Today, new DLC is coming to Batman: Arkham Knight. Usually, this is when players pop a disc back in and rekindle a relationship with the game. But, the responses to Arkham Knight's DLC have been harsh and it's going to take a lot of work to make the owners of the newest Bat-game feel like they're not being bilked.
As of today, players of the well-received superhero game will get the option to use the Tumbler Batmobile from the most recent Bat-movies and the costume the Dark Knight wore in Arkham Asylum six years ago. Folks who ponied up for a premium edition of Arkham Knight or the game's season pass will get the new stuff automatically. It's also available for purchase at a $US1.99 a la carte price. More add-ons are coming, including a just-announced Catwoman solo story mission, and a free update in October will address some of the complaints that players have had the game's AR challenges. (More on that later.)
This should be all good news for Arkham Knight, generally regarded as a good game. But Rocksteady Games' farewell to Batman has suffered from underwhelming DLC support. And the shallow quality of the add-ons have dragged down the perception of the core game and its developer.
Back in April, Warner Bros. promised that they'd make the Arkham Knight season pass (an extra $60 on top of the base game's $100 asking price) a worthwhile purchase by supporting the game with six months of add-ons that would keep the game fresh:
"The Batman: Arkham Knight Season Pass will deliver regular new content for six months post-launch including new story missions, additional super-villains invading Gotham City, legendary Batmobile skins, advanced challenge maps, alternate character skins, and new drivable race tracks."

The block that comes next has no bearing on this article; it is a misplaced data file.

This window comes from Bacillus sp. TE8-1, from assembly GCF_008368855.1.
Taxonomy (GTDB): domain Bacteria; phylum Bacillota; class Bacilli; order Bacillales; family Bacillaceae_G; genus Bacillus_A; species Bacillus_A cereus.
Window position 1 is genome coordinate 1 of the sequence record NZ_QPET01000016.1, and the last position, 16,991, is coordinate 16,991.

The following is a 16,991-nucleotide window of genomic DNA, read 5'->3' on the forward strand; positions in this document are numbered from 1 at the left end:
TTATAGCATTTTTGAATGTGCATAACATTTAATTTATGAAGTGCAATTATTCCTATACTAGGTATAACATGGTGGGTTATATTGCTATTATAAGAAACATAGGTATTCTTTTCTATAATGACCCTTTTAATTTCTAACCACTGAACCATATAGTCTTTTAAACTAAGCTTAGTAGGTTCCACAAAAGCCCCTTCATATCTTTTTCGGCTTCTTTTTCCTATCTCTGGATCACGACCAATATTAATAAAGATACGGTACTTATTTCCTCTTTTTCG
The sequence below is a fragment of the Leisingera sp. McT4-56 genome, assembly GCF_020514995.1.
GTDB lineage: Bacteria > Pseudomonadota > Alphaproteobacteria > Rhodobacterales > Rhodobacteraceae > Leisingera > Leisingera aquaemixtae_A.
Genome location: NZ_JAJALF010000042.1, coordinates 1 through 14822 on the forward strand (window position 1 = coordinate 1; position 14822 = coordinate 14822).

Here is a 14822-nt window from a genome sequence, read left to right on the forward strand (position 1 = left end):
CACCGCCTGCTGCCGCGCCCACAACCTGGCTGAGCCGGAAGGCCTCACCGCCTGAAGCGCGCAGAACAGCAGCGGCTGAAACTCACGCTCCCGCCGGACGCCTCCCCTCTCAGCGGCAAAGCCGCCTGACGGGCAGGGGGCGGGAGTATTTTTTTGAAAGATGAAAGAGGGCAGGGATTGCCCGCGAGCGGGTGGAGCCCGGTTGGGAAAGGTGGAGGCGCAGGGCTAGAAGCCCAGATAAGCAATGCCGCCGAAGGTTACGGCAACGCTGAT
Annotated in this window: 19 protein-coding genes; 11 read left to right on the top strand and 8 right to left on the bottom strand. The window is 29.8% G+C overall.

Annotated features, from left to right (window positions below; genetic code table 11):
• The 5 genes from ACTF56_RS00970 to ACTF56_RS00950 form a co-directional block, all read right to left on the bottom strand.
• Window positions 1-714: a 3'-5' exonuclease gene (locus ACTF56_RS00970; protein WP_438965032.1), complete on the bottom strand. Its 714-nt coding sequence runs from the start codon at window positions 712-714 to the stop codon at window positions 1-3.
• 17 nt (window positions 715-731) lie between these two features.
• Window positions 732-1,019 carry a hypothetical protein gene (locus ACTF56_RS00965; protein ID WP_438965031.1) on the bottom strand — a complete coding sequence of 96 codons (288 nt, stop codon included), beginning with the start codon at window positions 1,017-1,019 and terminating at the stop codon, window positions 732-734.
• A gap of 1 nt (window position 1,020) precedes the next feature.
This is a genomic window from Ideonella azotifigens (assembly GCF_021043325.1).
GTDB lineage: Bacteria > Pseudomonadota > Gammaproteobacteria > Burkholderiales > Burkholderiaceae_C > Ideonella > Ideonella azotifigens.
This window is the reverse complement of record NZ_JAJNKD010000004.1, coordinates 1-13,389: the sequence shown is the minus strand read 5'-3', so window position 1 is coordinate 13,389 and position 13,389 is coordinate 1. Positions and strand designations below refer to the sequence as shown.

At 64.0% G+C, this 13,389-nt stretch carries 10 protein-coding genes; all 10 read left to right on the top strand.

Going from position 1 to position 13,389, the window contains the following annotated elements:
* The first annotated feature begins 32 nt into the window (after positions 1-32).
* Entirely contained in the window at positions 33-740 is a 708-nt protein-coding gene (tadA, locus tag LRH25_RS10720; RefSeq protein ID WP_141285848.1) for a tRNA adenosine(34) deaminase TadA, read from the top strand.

But people who've bought the game and the season pass haven't been happy with what's been delivered. Since the latest Batman game came out in June, there have been a few handfuls of customised skins that make the game's various characters look like TV, cartoon, comic-book or movie versions of themselves, racetracks that offer up more Batmobile gameplay and very short single-character spotlights.
The consensus amongst people who've lived with the game these past few months has been that these extras haven't been substantial enough. Here's one example from Warner Brothers Games' community forums:
One major complaint has been the desire for challenge maps to return as they existed in previous Batman Arkham games. In Batman: Arkham City, for example, players could tackle the challenge maps -- combat or stealth scenarios where Batman and/or other characters need to face off against swarms of enemies under specific conditions -- with a character of their own choosing. Arkham Knight has AR challenges, instances where parts of the existing open-world get walled off and become arenas for testing combat mettle. While there's some similarity between these AR challenges and the challenge maps that preceded them, many longtime Bat-gamers feel like these aren't as good. The primary complaints have been the inability to play as different characters and the virtual walls that keep these instances locked into a discrete location.